Here in Monroe County, advocates say this could affect over fifty percent of children, under the age of twelve.

Lawmakers are still hammering out language before it’s solidified, but some say, it’s going to be historic.

It’s going to be helping more of those middle class families with children, who may be struggling to afford care.

Peter Nabozny, policy director for The Children’s Agenda says this investment will significantly help families struggling to find, and afford child care.

Here’s what the seven billion dollar plan lays out:

Assistance parameters are expanded, now including families who earn 300 percent above the federal poverty level.

Increase in rates for child care providers to help them with staffing recruitment and retention and an allotment to extend the stabilization grant – that’s money to help providers with pandemic-related issues.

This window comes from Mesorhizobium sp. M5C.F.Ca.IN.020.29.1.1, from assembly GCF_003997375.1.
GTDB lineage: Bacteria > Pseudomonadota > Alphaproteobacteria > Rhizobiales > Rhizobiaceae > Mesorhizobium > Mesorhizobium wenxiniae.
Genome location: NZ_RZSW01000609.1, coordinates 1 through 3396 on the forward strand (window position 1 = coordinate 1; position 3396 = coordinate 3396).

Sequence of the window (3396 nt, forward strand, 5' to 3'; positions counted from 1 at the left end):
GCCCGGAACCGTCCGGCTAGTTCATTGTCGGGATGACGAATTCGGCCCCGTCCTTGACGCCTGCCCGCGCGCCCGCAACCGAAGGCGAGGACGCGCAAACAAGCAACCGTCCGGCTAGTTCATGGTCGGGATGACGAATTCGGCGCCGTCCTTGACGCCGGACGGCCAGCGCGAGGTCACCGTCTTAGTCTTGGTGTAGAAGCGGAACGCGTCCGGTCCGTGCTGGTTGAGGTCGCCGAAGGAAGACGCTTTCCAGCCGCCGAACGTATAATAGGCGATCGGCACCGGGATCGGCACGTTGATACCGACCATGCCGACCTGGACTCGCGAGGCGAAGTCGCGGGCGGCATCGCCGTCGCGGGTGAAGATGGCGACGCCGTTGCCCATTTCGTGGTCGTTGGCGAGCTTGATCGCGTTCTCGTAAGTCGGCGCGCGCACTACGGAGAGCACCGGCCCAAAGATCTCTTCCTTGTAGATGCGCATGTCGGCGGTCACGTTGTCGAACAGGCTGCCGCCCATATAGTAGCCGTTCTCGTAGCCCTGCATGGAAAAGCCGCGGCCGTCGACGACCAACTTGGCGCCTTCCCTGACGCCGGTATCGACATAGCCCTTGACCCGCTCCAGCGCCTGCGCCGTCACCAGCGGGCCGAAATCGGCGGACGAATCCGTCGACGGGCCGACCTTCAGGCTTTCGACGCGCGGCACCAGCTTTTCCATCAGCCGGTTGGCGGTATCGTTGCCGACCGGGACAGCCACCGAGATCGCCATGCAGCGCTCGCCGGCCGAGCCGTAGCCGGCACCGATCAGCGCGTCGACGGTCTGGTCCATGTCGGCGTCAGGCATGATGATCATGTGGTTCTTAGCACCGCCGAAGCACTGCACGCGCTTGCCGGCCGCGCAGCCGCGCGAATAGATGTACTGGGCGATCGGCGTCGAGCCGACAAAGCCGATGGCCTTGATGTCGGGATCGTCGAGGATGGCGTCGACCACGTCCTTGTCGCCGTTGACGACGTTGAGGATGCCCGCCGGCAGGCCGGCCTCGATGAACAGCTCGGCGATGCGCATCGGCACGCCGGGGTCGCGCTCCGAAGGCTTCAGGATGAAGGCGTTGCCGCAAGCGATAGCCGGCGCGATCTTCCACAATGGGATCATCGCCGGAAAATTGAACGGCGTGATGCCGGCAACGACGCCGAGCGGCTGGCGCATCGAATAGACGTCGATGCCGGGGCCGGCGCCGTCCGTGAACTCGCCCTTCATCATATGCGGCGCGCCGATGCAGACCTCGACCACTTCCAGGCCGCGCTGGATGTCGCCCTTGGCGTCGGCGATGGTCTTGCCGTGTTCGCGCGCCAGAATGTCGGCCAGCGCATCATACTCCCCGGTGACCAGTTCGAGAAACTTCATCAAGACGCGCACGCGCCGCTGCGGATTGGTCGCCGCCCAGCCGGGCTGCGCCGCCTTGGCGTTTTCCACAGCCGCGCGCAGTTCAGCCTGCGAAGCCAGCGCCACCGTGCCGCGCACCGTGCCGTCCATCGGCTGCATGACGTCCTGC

Nabozny says for a long time, the main struggles for families, has been affording child care, and finding a provider.

“It can be more than a mortgage payment it can be more than a SUNY college tuition it’s a big expense for families. It’s also very low paying for those workers who work in this field,” Police Director of The Children’s Agenda, Pete Nabozny said.

Assemblymember Harry Bronson says the investment will be paid over the course of four years.

“Not as much as i wanted us to do I think we should’ve done more I think it’s going to go a long way to help our families who need to get back to work, feel secure their children are being taken care of, ” Assemblymemeber Harry Bronson said.

Nabozny says it’s not clear yet if counties will have to deal with waitlisting families, and how they would be prioritized.

Some critics for this bill say they’re concerned money may run out too fast – which could cause some to be waitlisted.

Lawmakers say they hope the budget is finalized by the end of day Friday, or Saturday morning.